29 February 2004

We Who are About To...
by Joanna Russ

[Update, 2010: I haven't revisited this novel, because it left such an unpleasant aftertaste, but I may soon because at the time I wrote this post, I was not familiar with at least half the context for the book -- the surprisingly (or not) large number of stories about the terrible things that have to be done to women whenever situations of scarcity arise. It was a strain of male fantasy that We Who Are About To... quite effectively counters. But I still think this post is one of the weaker ones around here, and considered deleting it. I've kept it because I'm generally not in favor of sanitizing the record, even to make myself look less obtuse. In fact, I think in some ways my strong negative reaction to the book speaks to the power it has to get under a reader's skin -- I don't think I reacted so strongly simply because it was tedious. I've read far more tedious books. No, I think it got to me. Which is a good thing.]

I sought out a copy of Joanna Russ's We Who are About To... after reading Samuel Delany's comments about the novel in his essay "Shadow and Ash", collected in Longer Views: Extended Essays. Delany said the novel was an answer (intended or not) to an idea Michael Moorcock had found interesting at an SF convention: "When, in the real world, 95 percent of all commercial jet crashes are 100 percent fatal and we live in a solar system in which presumably only only one planet can support any life at all, science fiction is nevertheless full of spaceship crashes (!) in which everyone gets up and walks away from the wreckage unscathed -- and usually out onto a planet with breathable atmosphere, amenable weather, and a high-tech civilization in wait near-by to provide interesting twists in subsequent adventures."

To this idea, Russ wrote what Delany said is a novel that "functions as the bad conscience of Golding's Lord of the Flies".

Quite true. Russ makes Golding look cheery.

Science fiction is a genre generally lacking in stories which are tragedies, or at least tragedies on the level of, say, King Lear. (Brian Aldiss's Greybeard comes to mind as one exception, a book which would make an interesting tonal and thematic comparison to We Who are About To..., because Aldiss, it seems to me, succeeds at much more than Russ does. Indeed, Greybeard is one book which I think deserves far more attention than it has received, and at the very least deserves to be back in print. But I digress...)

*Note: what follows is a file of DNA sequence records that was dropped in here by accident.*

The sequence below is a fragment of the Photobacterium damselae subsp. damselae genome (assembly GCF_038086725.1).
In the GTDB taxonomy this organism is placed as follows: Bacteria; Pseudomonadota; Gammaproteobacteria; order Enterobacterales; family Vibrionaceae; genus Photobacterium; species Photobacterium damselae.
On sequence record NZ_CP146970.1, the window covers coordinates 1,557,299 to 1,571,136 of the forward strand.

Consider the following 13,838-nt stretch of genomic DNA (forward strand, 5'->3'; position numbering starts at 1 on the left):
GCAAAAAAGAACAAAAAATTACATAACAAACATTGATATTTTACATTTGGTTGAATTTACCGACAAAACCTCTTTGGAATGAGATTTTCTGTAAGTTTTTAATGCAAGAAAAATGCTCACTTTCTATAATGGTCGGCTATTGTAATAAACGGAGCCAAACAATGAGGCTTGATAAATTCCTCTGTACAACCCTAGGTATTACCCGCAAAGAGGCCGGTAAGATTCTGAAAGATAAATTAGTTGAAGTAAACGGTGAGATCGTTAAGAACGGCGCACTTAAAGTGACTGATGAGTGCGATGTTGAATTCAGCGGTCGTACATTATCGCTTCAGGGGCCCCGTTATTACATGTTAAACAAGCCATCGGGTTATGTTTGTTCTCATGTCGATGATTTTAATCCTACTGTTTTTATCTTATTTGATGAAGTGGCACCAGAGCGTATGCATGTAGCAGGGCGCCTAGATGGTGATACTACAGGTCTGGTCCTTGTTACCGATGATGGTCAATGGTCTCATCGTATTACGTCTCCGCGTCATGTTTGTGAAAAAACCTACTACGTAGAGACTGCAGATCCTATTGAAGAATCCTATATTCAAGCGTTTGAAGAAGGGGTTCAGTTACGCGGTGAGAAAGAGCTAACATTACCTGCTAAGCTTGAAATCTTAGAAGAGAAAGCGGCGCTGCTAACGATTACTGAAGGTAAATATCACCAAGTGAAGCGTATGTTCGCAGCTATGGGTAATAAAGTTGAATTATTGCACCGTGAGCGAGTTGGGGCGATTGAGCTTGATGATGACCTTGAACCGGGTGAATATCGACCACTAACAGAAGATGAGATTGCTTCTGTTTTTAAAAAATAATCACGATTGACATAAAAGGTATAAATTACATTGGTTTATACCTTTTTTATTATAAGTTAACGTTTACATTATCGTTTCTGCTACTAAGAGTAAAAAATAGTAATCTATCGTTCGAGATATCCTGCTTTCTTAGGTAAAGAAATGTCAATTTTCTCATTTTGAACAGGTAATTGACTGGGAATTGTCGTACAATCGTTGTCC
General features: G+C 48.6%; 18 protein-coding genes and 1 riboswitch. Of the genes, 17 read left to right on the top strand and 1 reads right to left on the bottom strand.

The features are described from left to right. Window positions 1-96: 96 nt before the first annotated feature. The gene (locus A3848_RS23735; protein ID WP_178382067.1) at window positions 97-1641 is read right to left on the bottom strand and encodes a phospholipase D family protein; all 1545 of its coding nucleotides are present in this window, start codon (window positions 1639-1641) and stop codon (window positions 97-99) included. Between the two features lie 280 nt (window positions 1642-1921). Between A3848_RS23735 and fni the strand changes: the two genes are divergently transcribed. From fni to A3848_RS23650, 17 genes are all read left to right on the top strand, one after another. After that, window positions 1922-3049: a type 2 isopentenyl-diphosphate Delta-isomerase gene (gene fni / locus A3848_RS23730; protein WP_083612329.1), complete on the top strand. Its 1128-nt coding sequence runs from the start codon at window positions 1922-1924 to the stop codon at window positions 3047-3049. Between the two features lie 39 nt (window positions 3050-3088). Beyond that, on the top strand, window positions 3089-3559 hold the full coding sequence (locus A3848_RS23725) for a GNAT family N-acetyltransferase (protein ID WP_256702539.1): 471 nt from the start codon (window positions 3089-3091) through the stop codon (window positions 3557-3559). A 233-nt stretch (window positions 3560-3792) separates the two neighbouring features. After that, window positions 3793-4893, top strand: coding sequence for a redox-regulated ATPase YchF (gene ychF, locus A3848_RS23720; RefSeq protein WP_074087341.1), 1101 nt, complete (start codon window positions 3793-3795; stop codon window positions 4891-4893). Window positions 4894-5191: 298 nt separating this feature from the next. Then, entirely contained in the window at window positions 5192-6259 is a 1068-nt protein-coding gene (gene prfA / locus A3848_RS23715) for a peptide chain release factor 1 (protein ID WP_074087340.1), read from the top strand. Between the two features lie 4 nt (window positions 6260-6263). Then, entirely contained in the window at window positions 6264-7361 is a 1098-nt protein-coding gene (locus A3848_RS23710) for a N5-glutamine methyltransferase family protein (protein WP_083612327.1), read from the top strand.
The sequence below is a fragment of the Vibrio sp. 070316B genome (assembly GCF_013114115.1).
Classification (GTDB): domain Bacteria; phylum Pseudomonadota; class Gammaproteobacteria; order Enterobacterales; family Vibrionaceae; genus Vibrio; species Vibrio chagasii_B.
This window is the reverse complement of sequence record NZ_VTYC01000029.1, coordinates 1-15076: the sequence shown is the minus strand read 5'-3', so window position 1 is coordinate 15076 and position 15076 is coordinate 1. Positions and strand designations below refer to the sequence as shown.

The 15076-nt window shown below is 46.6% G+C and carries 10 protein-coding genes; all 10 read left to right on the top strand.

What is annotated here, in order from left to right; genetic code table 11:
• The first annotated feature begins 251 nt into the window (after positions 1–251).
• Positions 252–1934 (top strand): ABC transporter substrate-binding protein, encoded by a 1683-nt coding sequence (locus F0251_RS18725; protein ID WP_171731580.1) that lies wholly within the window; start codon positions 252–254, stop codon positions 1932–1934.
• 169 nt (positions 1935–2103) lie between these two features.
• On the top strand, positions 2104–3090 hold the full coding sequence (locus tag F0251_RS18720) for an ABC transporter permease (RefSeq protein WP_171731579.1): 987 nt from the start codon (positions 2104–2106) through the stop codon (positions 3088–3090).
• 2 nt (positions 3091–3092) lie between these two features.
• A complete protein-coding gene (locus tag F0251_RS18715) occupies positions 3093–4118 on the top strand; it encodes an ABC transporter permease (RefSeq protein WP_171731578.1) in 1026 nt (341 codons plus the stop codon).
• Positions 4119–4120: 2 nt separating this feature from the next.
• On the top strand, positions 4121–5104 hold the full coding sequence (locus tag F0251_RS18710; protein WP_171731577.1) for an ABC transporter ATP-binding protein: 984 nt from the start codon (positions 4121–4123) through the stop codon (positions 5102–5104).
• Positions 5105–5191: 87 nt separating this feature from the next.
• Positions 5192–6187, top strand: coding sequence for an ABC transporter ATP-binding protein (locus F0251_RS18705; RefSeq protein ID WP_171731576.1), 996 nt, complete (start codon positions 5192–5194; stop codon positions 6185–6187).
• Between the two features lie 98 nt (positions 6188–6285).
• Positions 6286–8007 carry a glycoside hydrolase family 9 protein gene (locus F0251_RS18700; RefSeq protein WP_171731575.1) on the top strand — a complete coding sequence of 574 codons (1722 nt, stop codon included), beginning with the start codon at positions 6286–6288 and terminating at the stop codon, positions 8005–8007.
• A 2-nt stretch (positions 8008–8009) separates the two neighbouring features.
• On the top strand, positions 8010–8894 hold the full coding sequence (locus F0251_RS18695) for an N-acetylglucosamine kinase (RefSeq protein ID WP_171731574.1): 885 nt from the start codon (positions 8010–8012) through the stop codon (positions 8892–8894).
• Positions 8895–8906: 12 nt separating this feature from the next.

The existentialist tendencies of the novel are made clear in the title's continuation into the first two sentences: "About to die. And so on."

The "we" of the title are a small group of survivors from an interstellar journey who are stranded on a barely-habitable planet. All of the characters except the narrator think they should do their best to create some sort of civilization on the planet, that they should build buildings and use each other to produce children. The narrator thinks they should all accept that they are going to die, that there is no chance of rescue, that they cannot be good ancestors for impossible progeny. One conceit of the novel is that the narrator is recording her thoughts into a "vocoder", and this is what we are reading. (This conceit, like the appendix to 1984, creates a frame around the narrative -- if we are reading it, then the narrator's predictions of it never being found are false, calling into question other of her ideas.)

Delany writes:
Radically, Russ suggests that the quality of life is the purpose of living, and reproduction only a reparative process to extend that quality -- and not the point of life at all. (Only feudal societies can really believe wholly that reproduction -- i.e. the manufacture of cannon fodder -- is life's real point. [Hence, everyone who claims gay marriages are evil because they don't lead to reproduction is operating from a feudal mindset. But, again, I digress...])